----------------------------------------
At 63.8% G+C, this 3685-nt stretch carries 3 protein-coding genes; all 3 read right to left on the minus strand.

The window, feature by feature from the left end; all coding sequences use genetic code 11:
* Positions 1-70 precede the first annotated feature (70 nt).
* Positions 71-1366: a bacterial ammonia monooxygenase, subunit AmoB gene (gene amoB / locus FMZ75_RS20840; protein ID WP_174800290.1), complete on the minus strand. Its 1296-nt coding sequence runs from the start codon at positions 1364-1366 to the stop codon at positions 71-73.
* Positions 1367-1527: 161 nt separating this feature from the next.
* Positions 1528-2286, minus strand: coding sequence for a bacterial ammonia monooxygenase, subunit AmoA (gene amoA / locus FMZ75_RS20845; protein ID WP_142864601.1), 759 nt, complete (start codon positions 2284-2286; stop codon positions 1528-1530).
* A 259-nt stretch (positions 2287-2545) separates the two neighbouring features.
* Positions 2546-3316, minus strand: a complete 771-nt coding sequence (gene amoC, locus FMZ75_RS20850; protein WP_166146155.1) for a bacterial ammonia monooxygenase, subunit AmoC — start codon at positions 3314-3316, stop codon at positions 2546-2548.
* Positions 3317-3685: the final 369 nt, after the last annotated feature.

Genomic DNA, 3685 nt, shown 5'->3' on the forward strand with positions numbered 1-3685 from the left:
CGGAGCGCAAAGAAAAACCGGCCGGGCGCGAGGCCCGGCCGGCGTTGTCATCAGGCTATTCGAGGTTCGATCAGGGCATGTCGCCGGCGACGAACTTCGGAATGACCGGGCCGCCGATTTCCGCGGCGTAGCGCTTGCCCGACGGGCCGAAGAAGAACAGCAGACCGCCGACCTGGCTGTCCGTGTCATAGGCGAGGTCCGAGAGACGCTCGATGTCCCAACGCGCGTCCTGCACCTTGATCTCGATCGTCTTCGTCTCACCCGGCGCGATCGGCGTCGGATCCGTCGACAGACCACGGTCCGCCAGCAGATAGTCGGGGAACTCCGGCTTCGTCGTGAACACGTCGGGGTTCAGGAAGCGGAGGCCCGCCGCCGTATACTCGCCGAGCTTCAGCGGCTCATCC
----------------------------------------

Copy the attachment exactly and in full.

At 63.8% G+C, this 3685-nt stretch carries 3 protein-coding genes; all 3 read right to left on the minus strand.

The window, feature by feature from the left end; all coding sequences use genetic code 11:
* Positions 1-70 precede the first annotated feature (70 nt).
* Positions 71-1366: a bacterial ammonia monooxygenase, subunit AmoB gene (gene amoB / locus FMZ75_RS20840; protein ID WP_174800290.1), complete on the minus strand. Its 1296-nt coding sequence runs from the start codon at positions 1364-1366 to the stop codon at positions 71-73.
* Positions 1367-1527: 161 nt separating this feature from the next.
* Positions 1528-2286, minus strand: coding sequence for a bacterial ammonia monooxygenase, subunit AmoA (gene amoA / locus FMZ75_RS20845; protein ID WP_142864601.1), 759 nt, complete (start codon positions 2284-2286; stop codon positions 1528-1530).
* A 259-nt stretch (positions 2287-2545) separates the two neighbouring features.
* Positions 2546-3316, minus strand: a complete 771-nt coding sequence (gene amoC, locus FMZ75_RS20850; protein WP_166146155.1) for a bacterial ammonia monooxygenase, subunit AmoC — start codon at positions 3314-3316, stop codon at positions 2546-2548.
* Positions 3317-3685: the final 369 nt, after the last annotated feature.

Genomic DNA, 3685 nt, shown 5'->3' on the forward strand with positions numbered 1-3685 from the left:
CGGAGCGCAAAGAAAAACCGGCCGGGCGCGAGGCCCGGCCGGCGTTGTCATCAGGCTATTCGAGGTTCGATCAGGGCATGTCGCCGGCGACGAACTTCGGAATGACCGGGCCGCCGATTTCCGCGGCGTAGCGCTTGCCCGACGGGCCGAAGAAGAACAGCAGACCGCCGACCTGGCTGTCCGTGTCATAGGCGAGGTCCGAGAGACGCTCGATGTCCCAACGCGCGTCCTGCACCTTGATCTCGATCGTCTTCGTCTCACCCGGCGCGATCGGCGTCGGATCCGTCGACAGACCACGGTCCGCCAGCAGATAGTCGGGGAACTCCGGCTTCGTCGTGAACACGTCGGGGTTCAGGAAGCGGAGGCCCGCCGCCGTATACTCGCCGAGCTTCAGCGGCTCATCC